Negros Occidental is known as the sugar capital of the Philippines but it is more than just hectares and hectares of sugar cane farms. In fact, the province’s rich volcanic soil also grows one of the most sought-after cacao varieties in the world.
The heirloom criollo grown in Brgy., Atipuluan, Bago City by Negrense farmer Chris Fadriga won the gold award in the 2021 International Cocoa Awards (ICA) in Paris, which makes Fadriga one of only three Filipinos recognized as among the best cocoa producers in the world. The two other cacao varieties from the Philippines that made the cut were from Talandang, Tugbok District, Davao City, and Barangay Sawata, San Isidro, Davao del Norte. The recognition means Fadriga’s criollo is one of the 50 cacao bean varieties that made it to the “2021 Cocoa of Excellence” roster out of the 235 cacao samples evaluated from over 50 countries.
The ICA, a Paris-based biennial global competition celebrates the quality, flavor diversity, and unique origins of cocoa varieties.
Mr. Fadriga works from his Filipino Aromatico Cacao Nursery in Bago City where he grows his award-winning cacao specie. He says they are actually remnants of the old criollo varieties from Mexico, which he had to search for from all over the country some five years ago. “What we have here is a collection of criollo cacao from Batangas, Cebu, and Siquijor,” he tells us. “We made nurseries to propagate them so that we can save them for the future chocolatiers of the country.”
The quality of chocolate produced from the criollos of Bago City, says Fadriga, are naturally flavorful and aromatic. And his chocolate bars are so in demand we didn’t even get to sample them on our visit. So we had to ask the farmer to describe to us the taste in detail. “The bitterness is not there. The taste is so pleasant, na puwede siyang makain even without sugar,” he says. “It’s fruity, nutty, and has that floral scent.”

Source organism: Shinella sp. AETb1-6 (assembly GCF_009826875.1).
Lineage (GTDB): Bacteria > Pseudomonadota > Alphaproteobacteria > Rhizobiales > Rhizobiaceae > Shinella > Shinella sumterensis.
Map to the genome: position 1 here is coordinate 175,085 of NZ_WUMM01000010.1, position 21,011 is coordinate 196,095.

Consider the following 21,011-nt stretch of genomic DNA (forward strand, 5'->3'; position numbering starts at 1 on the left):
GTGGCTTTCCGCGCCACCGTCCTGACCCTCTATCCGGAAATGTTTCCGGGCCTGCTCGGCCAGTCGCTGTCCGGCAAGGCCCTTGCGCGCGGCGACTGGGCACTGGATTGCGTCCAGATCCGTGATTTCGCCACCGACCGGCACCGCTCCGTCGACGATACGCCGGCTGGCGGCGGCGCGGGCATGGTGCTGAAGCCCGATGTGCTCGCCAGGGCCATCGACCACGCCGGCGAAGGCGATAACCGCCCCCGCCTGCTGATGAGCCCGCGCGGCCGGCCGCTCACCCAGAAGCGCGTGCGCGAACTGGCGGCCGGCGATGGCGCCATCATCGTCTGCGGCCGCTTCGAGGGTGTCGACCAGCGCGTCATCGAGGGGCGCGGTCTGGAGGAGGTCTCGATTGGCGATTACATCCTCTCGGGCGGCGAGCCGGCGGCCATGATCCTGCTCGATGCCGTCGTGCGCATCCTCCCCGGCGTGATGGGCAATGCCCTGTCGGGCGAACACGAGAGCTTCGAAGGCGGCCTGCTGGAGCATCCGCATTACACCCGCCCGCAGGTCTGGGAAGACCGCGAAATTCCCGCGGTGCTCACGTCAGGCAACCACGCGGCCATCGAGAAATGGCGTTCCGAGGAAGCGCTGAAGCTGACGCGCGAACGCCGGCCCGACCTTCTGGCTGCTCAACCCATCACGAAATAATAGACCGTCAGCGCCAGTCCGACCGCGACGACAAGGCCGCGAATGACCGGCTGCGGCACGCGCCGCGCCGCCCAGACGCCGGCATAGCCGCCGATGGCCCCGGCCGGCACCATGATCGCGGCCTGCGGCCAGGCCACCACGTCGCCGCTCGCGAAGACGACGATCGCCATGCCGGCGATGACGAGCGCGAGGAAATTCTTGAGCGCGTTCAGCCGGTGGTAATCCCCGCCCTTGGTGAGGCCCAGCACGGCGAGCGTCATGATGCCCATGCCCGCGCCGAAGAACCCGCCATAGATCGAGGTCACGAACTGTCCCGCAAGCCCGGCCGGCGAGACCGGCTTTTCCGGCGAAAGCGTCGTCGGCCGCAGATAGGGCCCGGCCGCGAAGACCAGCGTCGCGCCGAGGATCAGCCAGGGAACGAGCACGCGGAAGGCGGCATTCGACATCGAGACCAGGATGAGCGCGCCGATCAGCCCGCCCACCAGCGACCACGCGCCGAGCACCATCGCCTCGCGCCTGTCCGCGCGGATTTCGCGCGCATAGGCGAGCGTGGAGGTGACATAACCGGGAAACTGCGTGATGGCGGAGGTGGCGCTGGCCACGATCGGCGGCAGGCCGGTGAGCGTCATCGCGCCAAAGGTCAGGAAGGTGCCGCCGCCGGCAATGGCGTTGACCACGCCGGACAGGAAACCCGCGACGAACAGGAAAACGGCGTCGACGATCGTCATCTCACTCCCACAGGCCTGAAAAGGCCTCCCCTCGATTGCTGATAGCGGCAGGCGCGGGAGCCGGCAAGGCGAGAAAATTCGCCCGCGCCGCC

Fadriga says there are basically two types of cacao—the ones that are grown in huge quantities and are being traded around the world, and the ones that are grown for the niche market or the artisanal chocolatiers. The varieties that Fadriga is growing belong to the second category. Criollo varieties comprise about 3% of the total world supply of cacao, which is why it is sought after by chocolate makers from various countries.
Fadriga tells us some Japanese reps have visited his farm 11 times the past few years and offered to buy it so they could get a hold of his precious criollos. He declined the offer. “I told them this is for the chocolatiers of the Philippines,” the Negrense says.
The country’s heirloom cacao beans originated from Mexico during the Galleon Trade of the 1500s. Through research, Fadriga found out the Philippines was actually the first country to receive cacao from Mexico—but the Mexicans lost these heirloom varieties due to cross pollination. Some Mexicans came to Bago City in recent years claiming the criollos as theirs, says Fadriga. “It’s no longer yours, it’s ours now,” he told them. To avoid future problems, he registered the product with the Intellectual Property Office and named it Filipino Aromatico.
Currently, Fadriga has about 16 local cacao cultivars (varieties) that he was able to gather from around the Philippines. “What was nice is that I think we have initiated the search for our old criollo. There are more farmers now who realize that these old varieties are very precious and we have to save them,” he says.
Fadriga’s criollo beans sell at P500 per kilo, compared to the regular cacao from Davao that sells at P120 per kilo. There is huge demand, he confirms, but his production remains very small. But with a major investor, Fadriga is starting to develop a 62-hectare farm in Talisay, Negros, which will be planted with heirloom cacao. “It’s going to be one of the biggest in the country when it starts to operate,” he says. This will, of course, include the varieties he entered into the competition.
Out of the 14 cultivars that he initially sent to the competition for genetic testing, two came out 99.97% pure criollo. “It’s very rare to get pure criollo now because it’s very easy to cross pollinate. But because our country is archipelagic, hindi nag cross pollinate ang mga cacao that was brought here. The old gene was preserved, it maintained its purity,” the cacao farmer reports.
The 63-year old was growing vegetables, roses and other ornamental plants in Cebu before he decided to grow cacao in Bago City. Fadriga’s father is from Dumalag, Capiz and his mother is from Jaro, Iloilo. It was his dad’s work that brought the family to Negros Occidental.
Fadriga—who is the president of the country’s Plantacion de Sikwate Association—is also starting to set up a small facility that will serve as a learning site and a place for processing their beans to produce his own brand of chocolate bars. He said his dream is to make Negros Occidental an heirloom cacao producing province and the home of the best-tasting chocolates grown by passionate next-generation cacao farmers.
Photos by Jerome Gomez